Former mayor-commissioner Gary Gordon promises a welcome return to a more collaborative style of government. During the 2018 GNV Rise debate, Gary correctly stated that the plan would not address affordable housing.

“Shame on you,” he said, “for hiding this proposal in the history of civil rights and the history of wrongs that have happened in this city…it’s not a proposal affordable housing…it’s a ruse that you’re part of…it’s a plan that the developers have clearly put in place.

Robert Mounts, Gainesville

Outstanding candidate

In the tight race for the next mayor of Gainesville, there is one who stands out with the most experience and weight that Gainesville deserves and needs. Harvey Ward served for nearly six years on the Municipal Commission, working on our most pressing issues: affordable housing, clean energy, the arts and public safety, to name a few.

As a native and father of three daughters, Harvey chose to live, work and raise a family in his hometown. I suggest you check out his website to learn more about Harvey at wardformayor.com.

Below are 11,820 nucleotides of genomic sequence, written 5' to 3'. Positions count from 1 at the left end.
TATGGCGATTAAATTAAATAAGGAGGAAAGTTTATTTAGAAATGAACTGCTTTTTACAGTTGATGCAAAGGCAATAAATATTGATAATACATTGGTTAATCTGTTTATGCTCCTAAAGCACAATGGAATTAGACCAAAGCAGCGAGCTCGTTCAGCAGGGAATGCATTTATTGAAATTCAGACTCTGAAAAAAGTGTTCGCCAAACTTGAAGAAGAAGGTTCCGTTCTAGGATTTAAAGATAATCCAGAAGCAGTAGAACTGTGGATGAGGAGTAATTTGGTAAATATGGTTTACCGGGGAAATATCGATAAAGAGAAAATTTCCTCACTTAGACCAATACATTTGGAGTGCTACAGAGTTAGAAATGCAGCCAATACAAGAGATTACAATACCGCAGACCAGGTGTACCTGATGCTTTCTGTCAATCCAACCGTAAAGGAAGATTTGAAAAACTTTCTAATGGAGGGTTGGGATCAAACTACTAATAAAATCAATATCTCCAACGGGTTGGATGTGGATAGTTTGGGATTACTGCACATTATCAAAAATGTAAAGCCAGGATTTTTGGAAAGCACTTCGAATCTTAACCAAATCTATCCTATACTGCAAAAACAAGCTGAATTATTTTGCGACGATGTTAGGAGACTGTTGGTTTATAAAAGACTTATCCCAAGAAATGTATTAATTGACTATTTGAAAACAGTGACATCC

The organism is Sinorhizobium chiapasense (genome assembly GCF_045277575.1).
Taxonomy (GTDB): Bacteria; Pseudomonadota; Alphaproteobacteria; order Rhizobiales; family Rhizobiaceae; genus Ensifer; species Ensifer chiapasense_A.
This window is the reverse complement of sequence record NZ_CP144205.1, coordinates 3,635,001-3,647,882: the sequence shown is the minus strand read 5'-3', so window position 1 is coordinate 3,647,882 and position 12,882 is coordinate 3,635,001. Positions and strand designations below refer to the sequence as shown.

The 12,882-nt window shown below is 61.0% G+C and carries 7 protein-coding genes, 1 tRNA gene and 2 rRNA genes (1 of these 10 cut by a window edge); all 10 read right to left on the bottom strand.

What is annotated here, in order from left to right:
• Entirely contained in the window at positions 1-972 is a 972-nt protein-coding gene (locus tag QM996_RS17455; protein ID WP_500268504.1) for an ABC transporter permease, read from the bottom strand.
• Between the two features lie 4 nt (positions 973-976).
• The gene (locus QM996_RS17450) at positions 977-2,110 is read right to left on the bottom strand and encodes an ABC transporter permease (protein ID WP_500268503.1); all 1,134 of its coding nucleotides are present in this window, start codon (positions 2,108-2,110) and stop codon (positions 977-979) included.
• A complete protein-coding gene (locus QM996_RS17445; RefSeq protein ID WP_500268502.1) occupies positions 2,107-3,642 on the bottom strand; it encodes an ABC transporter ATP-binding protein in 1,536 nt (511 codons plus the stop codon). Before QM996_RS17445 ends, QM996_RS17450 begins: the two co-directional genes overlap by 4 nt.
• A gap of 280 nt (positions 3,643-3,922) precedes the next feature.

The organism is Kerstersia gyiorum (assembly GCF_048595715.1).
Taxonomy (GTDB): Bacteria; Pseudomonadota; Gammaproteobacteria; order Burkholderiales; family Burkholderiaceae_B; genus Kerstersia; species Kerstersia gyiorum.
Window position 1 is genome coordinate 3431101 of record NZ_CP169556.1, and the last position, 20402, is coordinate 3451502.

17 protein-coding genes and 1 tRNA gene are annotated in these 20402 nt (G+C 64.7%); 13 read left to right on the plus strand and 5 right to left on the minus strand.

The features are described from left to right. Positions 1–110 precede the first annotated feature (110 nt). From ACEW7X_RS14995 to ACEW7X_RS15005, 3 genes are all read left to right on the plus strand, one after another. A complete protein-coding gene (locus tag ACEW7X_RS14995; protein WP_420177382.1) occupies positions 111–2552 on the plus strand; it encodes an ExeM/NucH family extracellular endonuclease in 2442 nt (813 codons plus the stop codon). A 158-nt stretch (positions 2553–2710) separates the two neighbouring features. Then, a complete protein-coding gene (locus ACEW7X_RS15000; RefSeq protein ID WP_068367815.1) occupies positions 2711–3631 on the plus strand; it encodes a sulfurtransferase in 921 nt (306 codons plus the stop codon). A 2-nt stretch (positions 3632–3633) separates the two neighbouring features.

Kinnon Thomas, Gainesville

Suitable for public service

Christian Newman leads people. I learned that when I was playing junior varsity football at Eastside High School. Christian was my trainer. Even though I spent most of the season on the bench, Christian’s leadership allowed me to be part of the team, in training and in games.

I have stayed in contact with Christian over the years. I crossed paths with the environmental consulting firm he owned when I was working for an environmental nonprofit. He used his passion for science and the natural world to earn a living and create jobs.

More recently, I sat on the municipal plan board with Christian. Because I am a lawyer and an urban planner, I sometimes have a shaky view of land use planning regulations. This is not the case with Christian. With every zoning issue, he started by asking “What are we trying to accomplish here?” And he listened to everyone in the room, especially the residents who took the time to attend our meetings.

I can’t think of a person more fit for public service than Christian Newman. He studies, he listens and he is a natural leader. He has my support for District 4 City Commission.

Thomas Hawkins, Gainesville

People’s Representative

A lot of people have a lot to say about the candidates currently vying for a seat on the City Commission, and I know who I’m supporting: Jo Lee Beaty. No one has worked harder for more years for the government and citizens of the City of Gainesville than Beaty, and she deserves a seat on the podium as a true representative of the people.